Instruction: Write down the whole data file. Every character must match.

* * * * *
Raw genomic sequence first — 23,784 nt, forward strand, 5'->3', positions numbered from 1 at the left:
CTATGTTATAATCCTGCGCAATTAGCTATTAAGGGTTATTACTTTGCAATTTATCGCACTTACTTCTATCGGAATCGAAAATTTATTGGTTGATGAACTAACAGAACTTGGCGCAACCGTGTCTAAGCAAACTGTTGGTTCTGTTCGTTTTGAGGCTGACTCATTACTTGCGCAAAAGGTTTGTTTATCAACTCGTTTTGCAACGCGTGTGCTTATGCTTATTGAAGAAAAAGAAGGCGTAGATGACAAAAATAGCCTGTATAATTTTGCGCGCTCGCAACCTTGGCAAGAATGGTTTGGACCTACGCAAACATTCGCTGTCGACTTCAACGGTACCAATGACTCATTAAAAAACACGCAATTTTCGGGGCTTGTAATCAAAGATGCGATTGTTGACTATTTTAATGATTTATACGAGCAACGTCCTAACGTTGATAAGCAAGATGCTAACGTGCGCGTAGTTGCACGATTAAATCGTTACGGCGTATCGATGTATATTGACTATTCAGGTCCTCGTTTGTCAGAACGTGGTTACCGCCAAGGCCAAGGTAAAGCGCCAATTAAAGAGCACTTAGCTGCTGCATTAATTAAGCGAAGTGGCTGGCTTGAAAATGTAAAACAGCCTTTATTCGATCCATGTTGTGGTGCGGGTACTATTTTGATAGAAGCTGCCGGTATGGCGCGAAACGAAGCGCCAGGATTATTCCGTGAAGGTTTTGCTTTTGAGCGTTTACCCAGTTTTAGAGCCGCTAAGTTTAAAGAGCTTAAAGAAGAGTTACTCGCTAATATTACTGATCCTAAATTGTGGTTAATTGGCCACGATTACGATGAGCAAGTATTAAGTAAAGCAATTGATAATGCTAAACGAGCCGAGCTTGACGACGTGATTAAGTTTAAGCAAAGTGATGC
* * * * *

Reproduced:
Raw genomic sequence first — 23,784 nt, forward strand, 5'->3', positions numbered from 1 at the left:
CTATGTTATAATCCTGCGCAATTAGCTATTAAGGGTTATTACTTTGCAATTTATCGCACTTACTTCTATCGGAATCGAAAATTTATTGGTTGATGAACTAACAGAACTTGGCGCAACCGTGTCTAAGCAAACTGTTGGTTCTGTTCGTTTTGAGGCTGACTCATTACTTGCGCAAAAGGTTTGTTTATCAACTCGTTTTGCAACGCGTGTGCTTATGCTTATTGAAGAAAAAGAAGGCGTAGATGACAAAAATAGCCTGTATAATTTTGCGCGCTCGCAACCTTGGCAAGAATGGTTTGGACCTACGCAAACATTCGCTGTCGACTTCAACGGTACCAATGACTCATTAAAAAACACGCAATTTTCGGGGCTTGTAATCAAAGATGCGATTGTTGACTATTTTAATGATTTATACGAGCAACGTCCTAACGTTGATAAGCAAGATGCTAACGTGCGCGTAGTTGCACGATTAAATCGTTACGGCGTATCGATGTATATTGACTATTCAGGTCCTCGTTTGTCAGAACGTGGTTACCGCCAAGGCCAAGGTAAAGCGCCAATTAAAGAGCACTTAGCTGCTGCATTAATTAAGCGAAGTGGCTGGCTTGAAAATGTAAAACAGCCTTTATTCGATCCATGTTGTGGTGCGGGTACTATTTTGATAGAAGCTGCCGGTATGGCGCGAAACGAAGCGCCAGGATTATTCCGTGAAGGTTTTGCTTTTGAGCGTTTACCCAGTTTTAGAGCCGCTAAGTTTAAAGAGCTTAAAGAAGAGTTACTCGCTAATATTACTGATCCTAAATTGTGGTTAATTGGCCACGATTACGATGAGCAAGTATTAAGTAAAGCAATTGATAATGCTAAACGAGCCGAGCTTGACGACGTGATTAAGTTTAAGCAAAGTGATGC